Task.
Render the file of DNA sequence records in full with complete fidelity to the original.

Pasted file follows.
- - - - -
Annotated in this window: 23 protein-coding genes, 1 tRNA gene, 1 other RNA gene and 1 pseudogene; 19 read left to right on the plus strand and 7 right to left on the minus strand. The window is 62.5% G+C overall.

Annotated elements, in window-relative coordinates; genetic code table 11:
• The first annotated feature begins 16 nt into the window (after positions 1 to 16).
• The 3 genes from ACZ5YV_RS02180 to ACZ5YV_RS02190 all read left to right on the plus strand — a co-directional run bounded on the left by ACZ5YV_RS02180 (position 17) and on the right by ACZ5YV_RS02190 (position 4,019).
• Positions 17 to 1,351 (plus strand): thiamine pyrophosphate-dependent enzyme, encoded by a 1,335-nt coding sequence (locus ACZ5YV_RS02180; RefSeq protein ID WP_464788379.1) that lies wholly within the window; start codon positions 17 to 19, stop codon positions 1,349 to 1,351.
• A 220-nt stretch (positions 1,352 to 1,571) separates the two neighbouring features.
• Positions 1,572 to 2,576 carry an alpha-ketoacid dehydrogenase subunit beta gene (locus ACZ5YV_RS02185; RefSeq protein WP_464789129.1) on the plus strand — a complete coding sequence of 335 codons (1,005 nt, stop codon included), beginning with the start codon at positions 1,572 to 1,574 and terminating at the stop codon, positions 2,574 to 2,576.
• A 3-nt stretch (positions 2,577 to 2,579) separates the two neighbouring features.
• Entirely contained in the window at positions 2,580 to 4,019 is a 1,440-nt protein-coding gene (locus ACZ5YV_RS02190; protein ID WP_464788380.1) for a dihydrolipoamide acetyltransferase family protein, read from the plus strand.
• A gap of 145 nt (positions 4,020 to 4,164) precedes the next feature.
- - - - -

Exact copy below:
Annotated in this window: 23 protein-coding genes, 1 tRNA gene, 1 other RNA gene and 1 pseudogene; 19 read left to right on the plus strand and 7 right to left on the minus strand. The window is 62.5% G+C overall.

Annotated elements, in window-relative coordinates; genetic code table 11:
• The first annotated feature begins 16 nt into the window (after positions 1 to 16).
• The 3 genes from ACZ5YV_RS02180 to ACZ5YV_RS02190 all read left to right on the plus strand — a co-directional run bounded on the left by ACZ5YV_RS02180 (position 17) and on the right by ACZ5YV_RS02190 (position 4,019).
• Positions 17 to 1,351 (plus strand): thiamine pyrophosphate-dependent enzyme, encoded by a 1,335-nt coding sequence (locus ACZ5YV_RS02180; RefSeq protein ID WP_464788379.1) that lies wholly within the window; start codon positions 17 to 19, stop codon positions 1,349 to 1,351.
• A 220-nt stretch (positions 1,352 to 1,571) separates the two neighbouring features.
• Positions 1,572 to 2,576 carry an alpha-ketoacid dehydrogenase subunit beta gene (locus ACZ5YV_RS02185; RefSeq protein WP_464789129.1) on the plus strand — a complete coding sequence of 335 codons (1,005 nt, stop codon included), beginning with the start codon at positions 1,572 to 1,574 and terminating at the stop codon, positions 2,574 to 2,576.
• A 3-nt stretch (positions 2,577 to 2,579) separates the two neighbouring features.
• Entirely contained in the window at positions 2,580 to 4,019 is a 1,440-nt protein-coding gene (locus ACZ5YV_RS02190; protein ID WP_464788380.1) for a dihydrolipoamide acetyltransferase family protein, read from the plus strand.
• A gap of 145 nt (positions 4,020 to 4,164) precedes the next feature.